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Exasol Alumni

With the last two releases (1.5.0 and 1.6.0) of our Virtual Schema for AWS S3 we managed to improve the loading performance up to 600%. In this blog post I'll explain how.

For Exasol, speed matters. The same applies for our integrations. For customers, it's crucial that the queries accessing external data run as fast as possible.

Our Virtual Schemas for document files allow our customers to integrate formatted data from files into their Exasol database. They use this feature for integrating external data on demand into their analytics calculation and for building Extract, Transform and Load (ETL) pipelines.

In this blog post I'll show you how we improved the performance of the Virtual Schema for Apache Parquet files.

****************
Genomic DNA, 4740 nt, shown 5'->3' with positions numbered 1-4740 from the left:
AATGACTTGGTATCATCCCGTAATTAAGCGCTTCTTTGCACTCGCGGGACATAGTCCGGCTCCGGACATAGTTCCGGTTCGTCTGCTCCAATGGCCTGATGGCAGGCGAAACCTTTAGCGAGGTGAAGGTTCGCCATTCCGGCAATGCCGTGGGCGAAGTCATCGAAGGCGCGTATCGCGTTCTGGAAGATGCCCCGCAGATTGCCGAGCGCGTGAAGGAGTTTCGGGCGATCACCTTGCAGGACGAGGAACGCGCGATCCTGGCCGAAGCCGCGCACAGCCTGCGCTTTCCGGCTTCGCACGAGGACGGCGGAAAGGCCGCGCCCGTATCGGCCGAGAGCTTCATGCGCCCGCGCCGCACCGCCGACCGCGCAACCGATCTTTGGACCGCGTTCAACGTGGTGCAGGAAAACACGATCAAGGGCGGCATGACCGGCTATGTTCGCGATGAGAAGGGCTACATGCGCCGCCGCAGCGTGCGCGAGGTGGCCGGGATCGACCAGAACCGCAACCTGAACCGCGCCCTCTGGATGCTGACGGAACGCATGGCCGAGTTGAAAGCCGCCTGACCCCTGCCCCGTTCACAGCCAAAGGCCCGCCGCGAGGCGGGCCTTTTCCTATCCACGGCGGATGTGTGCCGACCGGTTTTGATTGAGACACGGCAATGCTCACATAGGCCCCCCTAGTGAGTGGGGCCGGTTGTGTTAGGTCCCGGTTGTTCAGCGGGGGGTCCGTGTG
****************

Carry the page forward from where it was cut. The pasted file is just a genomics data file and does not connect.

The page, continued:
How it Began

For me, this project started when our product manager asked me to improve the performance of the Parquet file loading.

To make professional performance improvements we use the simple workflow:

Measure → Improve → Measure.

In my eyes, this simple strategy brings lots of advantages:

First, it allows you to check whether a change helped or if it even made some functionality slower. For example, improving the performance of loading big Parquet files can easily slow down the loading of many small files. Second, this strategy allows you to define a goal when to stop. Otherwise, you will keep improving forever.

Step 1: Writing Performance Tests

So, my first step was to write automated performance tests for the Parquet loading. Don't get me wrong. It's not that we did not have any tests before. Of course, we had unit and integration tests for the Virtual Schema that make sure that it works as expected. But since this is a rather new product we did not have automated performance tests yet.

Until now, we checked the performance of Virtual Schema manually by starting a cluster and querying a Parquet formatted dataset. However, for these performance improvements, we needed more test cases and also greater reliability.